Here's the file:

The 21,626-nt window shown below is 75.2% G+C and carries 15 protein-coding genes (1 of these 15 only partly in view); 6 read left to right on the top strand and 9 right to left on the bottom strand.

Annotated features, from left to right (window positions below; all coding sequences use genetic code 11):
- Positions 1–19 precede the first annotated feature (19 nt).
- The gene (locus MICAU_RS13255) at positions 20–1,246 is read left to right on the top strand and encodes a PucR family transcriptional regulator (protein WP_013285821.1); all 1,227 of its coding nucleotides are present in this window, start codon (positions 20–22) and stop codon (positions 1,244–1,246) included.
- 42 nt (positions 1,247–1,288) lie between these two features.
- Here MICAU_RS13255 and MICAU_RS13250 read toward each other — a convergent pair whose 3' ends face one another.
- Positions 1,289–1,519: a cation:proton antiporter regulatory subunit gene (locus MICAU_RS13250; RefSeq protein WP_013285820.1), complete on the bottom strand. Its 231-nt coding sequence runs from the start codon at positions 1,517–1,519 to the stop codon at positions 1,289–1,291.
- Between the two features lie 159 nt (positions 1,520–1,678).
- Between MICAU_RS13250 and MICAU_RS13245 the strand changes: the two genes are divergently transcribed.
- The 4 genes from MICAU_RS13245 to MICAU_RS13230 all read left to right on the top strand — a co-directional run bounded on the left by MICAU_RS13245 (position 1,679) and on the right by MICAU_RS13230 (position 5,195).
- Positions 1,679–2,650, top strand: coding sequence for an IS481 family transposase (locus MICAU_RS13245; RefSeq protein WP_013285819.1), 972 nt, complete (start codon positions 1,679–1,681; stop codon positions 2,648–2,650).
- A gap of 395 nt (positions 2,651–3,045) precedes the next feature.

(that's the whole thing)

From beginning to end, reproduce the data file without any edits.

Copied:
The 21,626-nt window shown below is 75.2% G+C and carries 15 protein-coding genes (1 of these 15 only partly in view); 6 read left to right on the top strand and 9 right to left on the bottom strand.

Annotated features, from left to right (window positions below; all coding sequences use genetic code 11):
- Positions 1–19 precede the first annotated feature (19 nt).
- The gene (locus MICAU_RS13255) at positions 20–1,246 is read left to right on the top strand and encodes a PucR family transcriptional regulator (protein WP_013285821.1); all 1,227 of its coding nucleotides are present in this window, start codon (positions 20–22) and stop codon (positions 1,244–1,246) included.
- 42 nt (positions 1,247–1,288) lie between these two features.
- Here MICAU_RS13255 and MICAU_RS13250 read toward each other — a convergent pair whose 3' ends face one another.
- Positions 1,289–1,519: a cation:proton antiporter regulatory subunit gene (locus MICAU_RS13250; RefSeq protein WP_013285820.1), complete on the bottom strand. Its 231-nt coding sequence runs from the start codon at positions 1,517–1,519 to the stop codon at positions 1,289–1,291.
- Between the two features lie 159 nt (positions 1,520–1,678).
- Between MICAU_RS13250 and MICAU_RS13245 the strand changes: the two genes are divergently transcribed.
- The 4 genes from MICAU_RS13245 to MICAU_RS13230 all read left to right on the top strand — a co-directional run bounded on the left by MICAU_RS13245 (position 1,679) and on the right by MICAU_RS13230 (position 5,195).
- Positions 1,679–2,650, top strand: coding sequence for an IS481 family transposase (locus MICAU_RS13245; RefSeq protein WP_013285819.1), 972 nt, complete (start codon positions 1,679–1,681; stop codon positions 2,648–2,650).
- A gap of 395 nt (positions 2,651–3,045) precedes the next feature.